The new version of the text is better suited to the needs, features and trends of the advertising industry on the Internet. In response to public outcry, the Law regulates actions related to pop-up ads, full-screen ads when opening websites and applications, and ads on smart devices; clarifies the requirements for advertising with links, advertising distributed using algorithms and live broadcasts, paid messages, etc. New requirements for advertising representatives have also been added.

Source: SAMR

TikTok CEO Shou Zi Chew testifies before US Congress

TikTok CEO Shou Zi Chew made a statement before the US House of Representatives Committee on Energy and Commerce. US authorities are concerned about TikTok's alleged ties to the Chinese Communist Party and the lack of data protection for US users. Several bills are already under discussion to ban the use of the application in the United States. Shou Zi Chew said his company is private and does not allow any government - including the Chinese - to manipulate user data, and is also investing $1.5 billion in a data protection and content monitoring program. This includes the implementation of the Texas project - it is conceived to store American data at the expense of the capacities of an isolated company under supervision carried out jointly with Oracle. As Shou Zi Chew pointed out, many of the proposed measures are being implemented for the first time in the social media industry: “We believe we are the only company offering this level of transparency.”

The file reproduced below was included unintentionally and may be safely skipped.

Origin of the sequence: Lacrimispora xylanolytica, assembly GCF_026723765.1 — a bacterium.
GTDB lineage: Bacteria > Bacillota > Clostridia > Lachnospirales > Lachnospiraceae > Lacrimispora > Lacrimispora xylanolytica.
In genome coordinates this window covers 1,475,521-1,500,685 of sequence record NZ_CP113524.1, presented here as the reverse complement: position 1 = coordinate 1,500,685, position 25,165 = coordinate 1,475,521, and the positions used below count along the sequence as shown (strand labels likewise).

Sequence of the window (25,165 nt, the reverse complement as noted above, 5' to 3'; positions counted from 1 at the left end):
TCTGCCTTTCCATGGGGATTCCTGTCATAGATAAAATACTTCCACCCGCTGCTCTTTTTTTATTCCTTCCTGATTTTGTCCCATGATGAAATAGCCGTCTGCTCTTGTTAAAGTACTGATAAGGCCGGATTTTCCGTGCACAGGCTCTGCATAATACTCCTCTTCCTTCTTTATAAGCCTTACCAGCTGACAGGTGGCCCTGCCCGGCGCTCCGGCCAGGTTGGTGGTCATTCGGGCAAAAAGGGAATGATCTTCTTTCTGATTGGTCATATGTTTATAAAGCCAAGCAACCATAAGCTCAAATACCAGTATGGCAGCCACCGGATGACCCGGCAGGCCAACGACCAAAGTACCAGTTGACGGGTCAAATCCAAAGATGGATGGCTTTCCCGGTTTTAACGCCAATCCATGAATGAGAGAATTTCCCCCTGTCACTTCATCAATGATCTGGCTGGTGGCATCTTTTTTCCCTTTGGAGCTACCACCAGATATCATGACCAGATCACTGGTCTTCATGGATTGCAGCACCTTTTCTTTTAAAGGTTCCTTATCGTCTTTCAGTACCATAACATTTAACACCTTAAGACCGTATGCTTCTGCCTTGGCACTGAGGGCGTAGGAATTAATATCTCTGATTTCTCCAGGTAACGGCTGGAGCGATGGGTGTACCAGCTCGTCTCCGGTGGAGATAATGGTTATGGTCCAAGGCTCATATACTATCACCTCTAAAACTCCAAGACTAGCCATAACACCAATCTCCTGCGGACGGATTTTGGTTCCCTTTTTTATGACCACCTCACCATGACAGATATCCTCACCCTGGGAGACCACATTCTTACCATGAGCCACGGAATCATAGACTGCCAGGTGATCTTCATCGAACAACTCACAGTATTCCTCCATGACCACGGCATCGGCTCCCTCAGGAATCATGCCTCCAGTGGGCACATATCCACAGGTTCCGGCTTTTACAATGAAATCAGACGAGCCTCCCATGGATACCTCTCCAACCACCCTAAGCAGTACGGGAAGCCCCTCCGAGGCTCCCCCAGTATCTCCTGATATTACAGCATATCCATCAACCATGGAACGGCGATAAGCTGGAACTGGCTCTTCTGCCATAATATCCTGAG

The members of the Committee reacted to the speech of Shou Zi Chew with prejudice, for which the hearings were dubbed “roasted” on social networks. “The era when US-China business ties could continue regardless of geopolitical circumstances is over,” said former White House adviser Lindsay Gorman.